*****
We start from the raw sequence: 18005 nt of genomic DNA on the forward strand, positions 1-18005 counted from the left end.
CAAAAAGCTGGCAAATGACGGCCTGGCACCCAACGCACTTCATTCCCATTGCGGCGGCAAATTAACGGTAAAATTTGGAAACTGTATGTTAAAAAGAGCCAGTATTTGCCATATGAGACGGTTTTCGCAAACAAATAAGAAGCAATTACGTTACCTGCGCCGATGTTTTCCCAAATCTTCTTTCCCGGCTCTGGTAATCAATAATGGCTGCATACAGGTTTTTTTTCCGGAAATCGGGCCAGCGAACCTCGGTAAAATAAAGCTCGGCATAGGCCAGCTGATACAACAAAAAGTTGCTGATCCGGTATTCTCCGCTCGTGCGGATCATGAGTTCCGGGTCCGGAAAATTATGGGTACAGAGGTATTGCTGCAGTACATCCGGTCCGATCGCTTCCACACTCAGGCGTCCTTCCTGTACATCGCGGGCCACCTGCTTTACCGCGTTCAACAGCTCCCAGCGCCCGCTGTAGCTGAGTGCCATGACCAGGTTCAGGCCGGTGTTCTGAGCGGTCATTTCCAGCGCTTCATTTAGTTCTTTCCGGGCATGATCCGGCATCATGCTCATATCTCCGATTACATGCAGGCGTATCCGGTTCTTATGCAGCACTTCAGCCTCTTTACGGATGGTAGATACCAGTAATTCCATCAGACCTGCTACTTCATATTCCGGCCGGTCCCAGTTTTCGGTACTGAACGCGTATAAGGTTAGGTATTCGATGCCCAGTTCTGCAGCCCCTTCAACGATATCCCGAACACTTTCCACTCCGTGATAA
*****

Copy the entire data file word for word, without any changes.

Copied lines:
We start from the raw sequence: 18005 nt of genomic DNA on the forward strand, positions 1-18005 counted from the left end.
CAAAAAGCTGGCAAATGACGGCCTGGCACCCAACGCACTTCATTCCCATTGCGGCGGCAAATTAACGGTAAAATTTGGAAACTGTATGTTAAAAAGAGCCAGTATTTGCCATATGAGACGGTTTTCGCAAACAAATAAGAAGCAATTACGTTACCTGCGCCGATGTTTTCCCAAATCTTCTTTCCCGGCTCTGGTAATCAATAATGGCTGCATACAGGTTTTTTTTCCGGAAATCGGGCCAGCGAACCTCGGTAAAATAAAGCTCGGCATAGGCCAGCTGATACAACAAAAAGTTGCTGATCCGGTATTCTCCGCTCGTGCGGATCATGAGTTCCGGGTCCGGAAAATTATGGGTACAGAGGTATTGCTGCAGTACATCCGGTCCGATCGCTTCCACACTCAGGCGTCCTTCCTGTACATCGCGGGCCACCTGCTTTACCGCGTTCAACAGCTCCCAGCGCCCGCTGTAGCTGAGTGCCATGACCAGGTTCAGGCCGGTGTTCTGAGCGGTCATTTCCAGCGCTTCATTTAGTTCTTTCCGGGCATGATCCGGCATCATGCTCATATCTCCGATTACATGCAGGCGTATCCGGTTCTTATGCAGCACTTCAGCCTCTTTACGGATGGTAGATACCAGTAATTCCATCAGACCTGCTACTTCATATTCCGGCCGGTCCCAGTTTTCGGTACTGAACGCGTATAAGGTTAGGTATTCGATGCCCAGTTCTGCAGCCCCTTCAACGATATCCCGAACACTTTCCACTCCGTGATAA